“Genocide.” That terrible word, which reverberates louder in the Great Lakes region than elsewhere was once again voiced, on October 16, like a stone cast into rough waters. This is how representatives of the Banyamulenge described the situation in the highlands of South Kivu in a press release. This community of Rwandaphone Tutsi cattle breeders claims it is being targeted by an extermination plan, led by the Mai-Mai Ebu-Ela, Aochi, Mulumba and Biloze-Bishambuke groups, allied with Burundi rebel groups. Is this really the situation? “There is no genocide,” countered a MONUSCO source. “However, there has been some ethnic cleansing of the Banyamulenge and other communities who live in the Minembwe region.”
Since the beginning of the year, Kivu Security Tracker (KST) has documented 26 violent incidents carried out by armed groups in the area. Twelve were carried out by Mai-Mai groups, two by the Burundi rebel National Forces of Liberation (FNL), and twelve by armed Banyamulenge groups (Ngumino and Twiganeho).
Nearly all of the Banyamulenge still present in the area have now gathered in Minembwe center, a village deserted by all other communities. There are said to be some 25,000 displaced civilians in this location alone, according to its deputy mayor (in French). “We’ve lost more than 100 people and over 35000 cows, the product of many generations’ labor,” stated a community leader.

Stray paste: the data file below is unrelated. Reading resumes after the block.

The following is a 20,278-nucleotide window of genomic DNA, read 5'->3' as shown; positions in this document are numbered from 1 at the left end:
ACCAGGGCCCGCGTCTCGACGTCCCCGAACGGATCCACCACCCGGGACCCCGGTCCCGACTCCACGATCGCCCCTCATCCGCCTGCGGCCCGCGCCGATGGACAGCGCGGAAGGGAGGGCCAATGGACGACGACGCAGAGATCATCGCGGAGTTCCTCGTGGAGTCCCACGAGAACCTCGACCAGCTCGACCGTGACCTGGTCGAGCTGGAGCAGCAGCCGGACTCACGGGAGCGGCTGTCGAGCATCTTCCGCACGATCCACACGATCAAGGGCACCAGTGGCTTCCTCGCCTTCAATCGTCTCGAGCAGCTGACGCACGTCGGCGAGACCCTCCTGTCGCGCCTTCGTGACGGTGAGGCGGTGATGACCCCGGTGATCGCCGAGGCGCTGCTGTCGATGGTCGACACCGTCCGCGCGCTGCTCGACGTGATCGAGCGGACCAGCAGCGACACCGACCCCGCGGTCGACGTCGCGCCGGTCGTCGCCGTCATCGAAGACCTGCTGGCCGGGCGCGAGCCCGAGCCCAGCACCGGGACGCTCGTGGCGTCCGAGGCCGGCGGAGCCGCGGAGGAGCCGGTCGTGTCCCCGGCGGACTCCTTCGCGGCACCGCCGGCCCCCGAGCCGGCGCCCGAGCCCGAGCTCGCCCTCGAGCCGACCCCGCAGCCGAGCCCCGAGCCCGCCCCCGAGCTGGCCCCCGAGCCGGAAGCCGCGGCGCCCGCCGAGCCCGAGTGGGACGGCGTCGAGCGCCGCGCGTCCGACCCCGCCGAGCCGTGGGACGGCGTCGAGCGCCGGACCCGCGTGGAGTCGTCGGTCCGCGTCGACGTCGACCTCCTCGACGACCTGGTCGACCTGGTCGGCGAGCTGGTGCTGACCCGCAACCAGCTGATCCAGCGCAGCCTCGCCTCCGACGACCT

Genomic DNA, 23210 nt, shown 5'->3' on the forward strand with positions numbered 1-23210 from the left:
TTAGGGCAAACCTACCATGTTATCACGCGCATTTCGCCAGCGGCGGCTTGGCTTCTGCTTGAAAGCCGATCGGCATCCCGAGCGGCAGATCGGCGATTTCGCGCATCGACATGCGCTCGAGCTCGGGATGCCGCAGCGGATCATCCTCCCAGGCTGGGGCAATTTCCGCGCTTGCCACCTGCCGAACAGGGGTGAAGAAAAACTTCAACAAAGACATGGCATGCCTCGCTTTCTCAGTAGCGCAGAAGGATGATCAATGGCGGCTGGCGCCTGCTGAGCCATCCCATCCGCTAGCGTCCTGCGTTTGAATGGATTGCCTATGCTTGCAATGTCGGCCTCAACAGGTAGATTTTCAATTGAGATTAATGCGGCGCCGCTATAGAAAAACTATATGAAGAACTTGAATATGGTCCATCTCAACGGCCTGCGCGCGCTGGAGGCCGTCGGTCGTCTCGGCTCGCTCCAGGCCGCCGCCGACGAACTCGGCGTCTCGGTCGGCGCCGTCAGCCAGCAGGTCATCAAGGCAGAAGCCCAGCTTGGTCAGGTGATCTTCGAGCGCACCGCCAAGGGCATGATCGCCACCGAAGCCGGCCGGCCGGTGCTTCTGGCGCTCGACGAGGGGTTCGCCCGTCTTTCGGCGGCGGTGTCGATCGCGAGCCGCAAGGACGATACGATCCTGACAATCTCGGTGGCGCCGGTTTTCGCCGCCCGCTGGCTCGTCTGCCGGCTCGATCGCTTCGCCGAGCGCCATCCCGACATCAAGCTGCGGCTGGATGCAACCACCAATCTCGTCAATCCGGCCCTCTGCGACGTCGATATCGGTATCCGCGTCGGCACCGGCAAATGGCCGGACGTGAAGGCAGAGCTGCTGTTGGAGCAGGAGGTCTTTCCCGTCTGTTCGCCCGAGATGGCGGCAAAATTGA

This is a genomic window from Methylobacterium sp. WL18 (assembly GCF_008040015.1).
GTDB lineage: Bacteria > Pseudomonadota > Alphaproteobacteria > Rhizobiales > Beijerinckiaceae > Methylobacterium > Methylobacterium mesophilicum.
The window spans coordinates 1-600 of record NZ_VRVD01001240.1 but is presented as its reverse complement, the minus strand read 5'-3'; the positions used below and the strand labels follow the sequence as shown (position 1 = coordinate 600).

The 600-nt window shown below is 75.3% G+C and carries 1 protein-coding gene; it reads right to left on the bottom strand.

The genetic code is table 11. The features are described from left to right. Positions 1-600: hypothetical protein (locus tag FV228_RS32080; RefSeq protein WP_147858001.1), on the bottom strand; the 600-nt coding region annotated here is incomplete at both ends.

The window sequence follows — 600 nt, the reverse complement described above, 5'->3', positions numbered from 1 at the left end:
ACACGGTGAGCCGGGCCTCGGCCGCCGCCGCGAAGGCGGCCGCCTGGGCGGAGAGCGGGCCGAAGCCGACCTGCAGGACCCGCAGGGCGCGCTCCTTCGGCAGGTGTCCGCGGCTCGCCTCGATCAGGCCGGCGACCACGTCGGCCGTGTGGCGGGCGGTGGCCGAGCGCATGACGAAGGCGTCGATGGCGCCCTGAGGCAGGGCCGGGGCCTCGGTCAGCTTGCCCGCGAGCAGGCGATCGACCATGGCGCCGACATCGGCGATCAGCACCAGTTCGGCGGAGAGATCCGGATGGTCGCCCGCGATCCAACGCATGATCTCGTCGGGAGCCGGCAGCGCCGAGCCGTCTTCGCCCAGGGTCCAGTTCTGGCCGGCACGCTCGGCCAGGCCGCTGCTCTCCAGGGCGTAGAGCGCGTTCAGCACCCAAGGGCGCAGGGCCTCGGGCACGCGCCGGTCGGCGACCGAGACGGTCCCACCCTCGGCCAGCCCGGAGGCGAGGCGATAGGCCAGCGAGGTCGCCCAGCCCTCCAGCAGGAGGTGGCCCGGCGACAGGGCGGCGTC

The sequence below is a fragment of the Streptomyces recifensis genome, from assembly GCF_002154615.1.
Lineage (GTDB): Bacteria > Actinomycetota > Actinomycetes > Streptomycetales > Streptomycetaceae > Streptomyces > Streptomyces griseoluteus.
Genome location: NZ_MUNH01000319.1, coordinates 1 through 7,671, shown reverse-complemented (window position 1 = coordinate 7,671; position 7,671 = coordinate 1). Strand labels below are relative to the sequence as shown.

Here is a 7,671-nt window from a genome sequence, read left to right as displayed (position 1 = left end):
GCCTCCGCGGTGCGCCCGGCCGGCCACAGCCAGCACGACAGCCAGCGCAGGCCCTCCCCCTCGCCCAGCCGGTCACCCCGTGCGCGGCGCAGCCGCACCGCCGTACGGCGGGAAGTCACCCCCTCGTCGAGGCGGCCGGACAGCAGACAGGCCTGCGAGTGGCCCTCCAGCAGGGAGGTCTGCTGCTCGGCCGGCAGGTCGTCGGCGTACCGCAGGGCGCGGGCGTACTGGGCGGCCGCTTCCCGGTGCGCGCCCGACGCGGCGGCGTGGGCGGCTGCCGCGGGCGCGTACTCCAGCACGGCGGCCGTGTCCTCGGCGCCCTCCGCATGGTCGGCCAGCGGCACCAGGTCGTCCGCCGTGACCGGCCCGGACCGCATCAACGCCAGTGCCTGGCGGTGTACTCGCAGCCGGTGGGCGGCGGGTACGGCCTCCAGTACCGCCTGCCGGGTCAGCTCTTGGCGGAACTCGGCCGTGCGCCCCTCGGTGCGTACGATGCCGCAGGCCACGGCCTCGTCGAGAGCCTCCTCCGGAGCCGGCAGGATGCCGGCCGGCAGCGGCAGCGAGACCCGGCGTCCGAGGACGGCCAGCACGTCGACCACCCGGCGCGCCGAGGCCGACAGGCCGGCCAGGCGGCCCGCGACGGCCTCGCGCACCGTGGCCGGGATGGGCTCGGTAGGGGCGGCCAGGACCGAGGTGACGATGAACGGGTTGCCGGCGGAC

What started this cycle of violence? It is difficult to pinpoint due to its long history. The Banyamulenge are a community of cattle breeders, from Burundi and Rwanda, and arrived with their herds of cows in the South Kivu highlands in the 19th Century. The Belgian colonial power however never created a “chieftaincy” for this semi-nomadic group, in contrast to the neighboring communities of Babembe, Bafuliru, and Bayindu farmers.
After independence, they were the target of ethnic hatred and discrimination. Yet some Banyamulenge took part in these abuses, often for purposes of self-defense. The rejection of this community increased considerably during the First and Second Congo Wars, when some of its members occupied important military and civilian positions in the violent and deeply unpopular South Kivu rebellions of the AFDL (1996-1997) and the RCD (1998-2003). After the end of the war, most Banyamulenge rebels joined the Congolese army. However, some small groups remained in the highlands, particularly the Federalist Republican Forces (FRF), claiming their community needed protection. To a certain extent, this was a self-fulfilling prophecy: their presence was later used to justify the mobilization of Mai-Mai groups.